Does anyone remember those talks we had in February and March? We even had them in April after Opening Day. Remember when Chicago White Sox first baseman Paul Konerko said that this season could be considered a success, even if they don’t make the playoffs?
What a long way we have come since those debates on what exactly the expectations should be for a team that wasn’t expected to do much in most people’s eyes. The highest expectation for most was that the White Sox could carry fans until Bears training camp and just stay close enough to keep us interested.
Now we sit in August, and the White Sox are 59-48 at the time of publication, and a game and a half up on the Detroit Tigers. Many would view the Tigers as somewhat of a disappointment this season, but there were those of us who said that their pitching staff might not be good enough to carry them through the season.
The performances of Alex Rios and Jake Peavy were a welcome surprise, as Peavy has not only managed to stay healthy all year, but pitch quite well this season. And then there is Rios. He has undoubtedly been the White Sox MVP this season, even though he doesn’t lead the White Sox in any major offensive categories outside of hits. Rios is hitting .316/.348/.538 this season with 18 HR and 67 RBI. His stats are right up there with team captain Paul Konerko, and the other competition for team MVP, AJ Pierzynski.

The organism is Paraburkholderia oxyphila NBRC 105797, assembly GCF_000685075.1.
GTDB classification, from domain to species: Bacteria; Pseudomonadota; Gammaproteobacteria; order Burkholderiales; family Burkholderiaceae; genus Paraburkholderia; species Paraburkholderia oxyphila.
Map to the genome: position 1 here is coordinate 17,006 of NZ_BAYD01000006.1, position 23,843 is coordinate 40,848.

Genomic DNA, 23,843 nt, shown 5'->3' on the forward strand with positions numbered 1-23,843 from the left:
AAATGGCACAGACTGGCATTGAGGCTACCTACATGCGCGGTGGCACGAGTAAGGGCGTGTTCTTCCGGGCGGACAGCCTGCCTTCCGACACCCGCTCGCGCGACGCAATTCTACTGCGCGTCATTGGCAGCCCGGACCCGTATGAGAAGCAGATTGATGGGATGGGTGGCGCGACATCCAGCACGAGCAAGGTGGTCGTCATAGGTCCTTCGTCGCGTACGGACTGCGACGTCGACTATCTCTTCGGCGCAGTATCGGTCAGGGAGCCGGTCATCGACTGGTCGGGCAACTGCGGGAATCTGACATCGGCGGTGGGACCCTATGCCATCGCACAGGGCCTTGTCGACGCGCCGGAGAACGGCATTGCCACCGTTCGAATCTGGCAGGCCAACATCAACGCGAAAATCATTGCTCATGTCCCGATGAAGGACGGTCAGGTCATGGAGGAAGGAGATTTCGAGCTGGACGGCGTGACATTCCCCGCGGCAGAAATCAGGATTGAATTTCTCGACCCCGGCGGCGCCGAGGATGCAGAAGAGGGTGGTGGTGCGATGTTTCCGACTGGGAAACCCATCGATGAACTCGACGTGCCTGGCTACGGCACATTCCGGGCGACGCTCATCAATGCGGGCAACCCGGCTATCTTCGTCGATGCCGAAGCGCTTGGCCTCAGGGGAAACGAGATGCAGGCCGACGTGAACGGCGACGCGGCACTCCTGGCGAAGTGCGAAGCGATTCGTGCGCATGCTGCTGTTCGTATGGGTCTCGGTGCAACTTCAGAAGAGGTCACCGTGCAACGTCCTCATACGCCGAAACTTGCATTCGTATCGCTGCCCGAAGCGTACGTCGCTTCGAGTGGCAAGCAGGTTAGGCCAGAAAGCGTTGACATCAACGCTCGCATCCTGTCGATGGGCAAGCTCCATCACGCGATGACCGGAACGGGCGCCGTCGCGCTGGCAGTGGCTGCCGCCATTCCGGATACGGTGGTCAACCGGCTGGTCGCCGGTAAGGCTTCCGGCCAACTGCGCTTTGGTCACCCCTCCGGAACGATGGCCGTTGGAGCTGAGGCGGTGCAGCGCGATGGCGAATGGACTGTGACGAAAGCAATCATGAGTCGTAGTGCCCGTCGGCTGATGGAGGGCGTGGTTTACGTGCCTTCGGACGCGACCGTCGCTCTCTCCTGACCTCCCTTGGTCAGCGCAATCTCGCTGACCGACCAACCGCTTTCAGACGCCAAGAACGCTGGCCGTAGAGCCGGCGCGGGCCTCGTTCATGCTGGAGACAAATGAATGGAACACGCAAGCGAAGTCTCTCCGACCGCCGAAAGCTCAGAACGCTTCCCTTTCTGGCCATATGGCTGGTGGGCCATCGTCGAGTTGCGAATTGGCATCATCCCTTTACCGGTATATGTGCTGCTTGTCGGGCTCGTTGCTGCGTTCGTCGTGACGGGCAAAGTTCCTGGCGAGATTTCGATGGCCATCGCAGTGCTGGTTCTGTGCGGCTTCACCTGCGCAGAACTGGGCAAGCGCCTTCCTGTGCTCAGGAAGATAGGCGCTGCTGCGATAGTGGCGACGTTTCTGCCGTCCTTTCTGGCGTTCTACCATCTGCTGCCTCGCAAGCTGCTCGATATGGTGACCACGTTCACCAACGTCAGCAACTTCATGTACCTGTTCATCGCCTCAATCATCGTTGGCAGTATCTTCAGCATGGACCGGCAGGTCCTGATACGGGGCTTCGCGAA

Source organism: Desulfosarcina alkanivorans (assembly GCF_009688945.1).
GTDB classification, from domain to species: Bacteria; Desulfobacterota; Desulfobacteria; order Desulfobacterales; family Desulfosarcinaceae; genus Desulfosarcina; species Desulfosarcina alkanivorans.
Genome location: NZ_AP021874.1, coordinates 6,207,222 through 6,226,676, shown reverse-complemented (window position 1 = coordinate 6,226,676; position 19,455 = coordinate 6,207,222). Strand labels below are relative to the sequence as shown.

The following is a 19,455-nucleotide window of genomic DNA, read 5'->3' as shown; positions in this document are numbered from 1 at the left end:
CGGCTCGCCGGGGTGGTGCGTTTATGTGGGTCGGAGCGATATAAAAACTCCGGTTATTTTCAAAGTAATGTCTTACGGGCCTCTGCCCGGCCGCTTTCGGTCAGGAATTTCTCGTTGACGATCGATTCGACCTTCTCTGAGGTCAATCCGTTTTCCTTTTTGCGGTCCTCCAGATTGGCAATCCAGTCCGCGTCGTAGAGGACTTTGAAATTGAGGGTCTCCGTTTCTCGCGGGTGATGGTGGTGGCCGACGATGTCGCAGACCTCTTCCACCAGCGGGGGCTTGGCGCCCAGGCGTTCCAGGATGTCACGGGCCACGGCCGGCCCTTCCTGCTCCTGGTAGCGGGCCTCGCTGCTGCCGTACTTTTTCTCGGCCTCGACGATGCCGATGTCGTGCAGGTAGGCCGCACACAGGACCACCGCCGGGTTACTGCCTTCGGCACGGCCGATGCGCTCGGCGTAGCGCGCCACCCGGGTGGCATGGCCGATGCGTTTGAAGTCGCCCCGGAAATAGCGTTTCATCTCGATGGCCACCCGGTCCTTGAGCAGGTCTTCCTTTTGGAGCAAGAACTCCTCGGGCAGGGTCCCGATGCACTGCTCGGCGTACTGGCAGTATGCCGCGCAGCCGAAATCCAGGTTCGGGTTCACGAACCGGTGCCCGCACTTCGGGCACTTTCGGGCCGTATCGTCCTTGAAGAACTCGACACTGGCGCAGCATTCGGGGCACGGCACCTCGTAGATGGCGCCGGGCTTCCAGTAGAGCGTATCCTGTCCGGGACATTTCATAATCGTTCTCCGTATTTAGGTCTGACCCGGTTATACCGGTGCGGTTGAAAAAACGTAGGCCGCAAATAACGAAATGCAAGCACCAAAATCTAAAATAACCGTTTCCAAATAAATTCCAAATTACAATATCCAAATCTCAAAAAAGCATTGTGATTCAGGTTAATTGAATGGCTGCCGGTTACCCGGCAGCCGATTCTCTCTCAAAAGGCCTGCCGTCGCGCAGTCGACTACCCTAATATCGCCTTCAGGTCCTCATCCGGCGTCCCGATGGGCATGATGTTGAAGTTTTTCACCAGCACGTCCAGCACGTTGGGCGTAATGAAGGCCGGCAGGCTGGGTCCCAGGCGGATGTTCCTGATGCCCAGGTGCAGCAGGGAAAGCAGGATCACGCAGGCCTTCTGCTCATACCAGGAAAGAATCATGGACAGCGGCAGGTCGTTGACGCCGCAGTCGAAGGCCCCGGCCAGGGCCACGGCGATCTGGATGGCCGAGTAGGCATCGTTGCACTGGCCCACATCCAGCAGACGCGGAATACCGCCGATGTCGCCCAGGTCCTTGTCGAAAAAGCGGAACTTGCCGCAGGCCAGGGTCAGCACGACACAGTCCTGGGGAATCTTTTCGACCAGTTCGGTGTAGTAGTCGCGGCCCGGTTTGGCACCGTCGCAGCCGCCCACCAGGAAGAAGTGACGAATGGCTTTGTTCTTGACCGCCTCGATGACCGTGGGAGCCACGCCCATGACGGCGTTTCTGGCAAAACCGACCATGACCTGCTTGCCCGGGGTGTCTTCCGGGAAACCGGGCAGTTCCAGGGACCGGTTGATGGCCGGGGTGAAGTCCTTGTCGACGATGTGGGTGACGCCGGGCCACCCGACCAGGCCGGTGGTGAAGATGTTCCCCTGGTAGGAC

Pierzynski is in the final year of his contract, and with a rather weak catching market this offseason, he is set to make big bucks for likely the last time. He already has a career high in home runs at 21, and with the success of Konerko, Rios and the power of Adam Dunn hitting around Pierzynski, he has really been able to produce.
Chris Sale has been much better than many would have expected in his first year as a starting pitcher. Sale is 12-3 this season with a 2.61 ERA in 124 IP. Jake Peavy is 9-7 with a 3.04 ERA, and the number of games he has lost by a run, including a few 1-0 games, would indicate he has been much better than his record. And then there is the biggest surprise of them all, Jose Quintana. Quintana is 4-1 in 14 games this season (12 starts), with an ERA of 2.80. Those three have anchored a pitching staff that has been good for the seventh ERA in the majors, all while pitching in a lively ballpark that is known for its homeruns rather than low ERAs. The White Sox are also third in the majors in quality starts, and not many of them have come from Phillip Humber or Gavin Floyd.
For a long time, the “Wow, the White Sox have made it an interesting summer,” argument was valid. They had done just what many had hoped for, keeping us interested until Bears training camp. That argument doesn’t fly anymore. First-year manager Robin Ventura has his team in a pennant race, and the expectations have been raised. We have seen the ability of this roster, and the White Sox now have to be able to keep themselves ahead of the Tigers.
There are many winnable games ahead for the White Sox. Along with that, they have seven games remaining against the Tigers, four of them at home. They also have 22 games against strong clubs in the Cleveland Indians, Kansas City Royals and Minnesota Twins.
This White Sox team has been an easy one to root for. Very little off-field drama, along with plenty of excitement on the field, has made for a team that has been more successful than many would have been willing to guess. With success comes expectations, and they certainly have been raised. At this point, missing the playoffs would have to be considered somewhat of a failure, as the team has put themselves in the situation to do just that. With a game and a half advantage on the Tigers, all eyes will be on Ventura’s White Sox. We’ll find out if they can handle the pressure that they previously folded under at the hands of a different leader.
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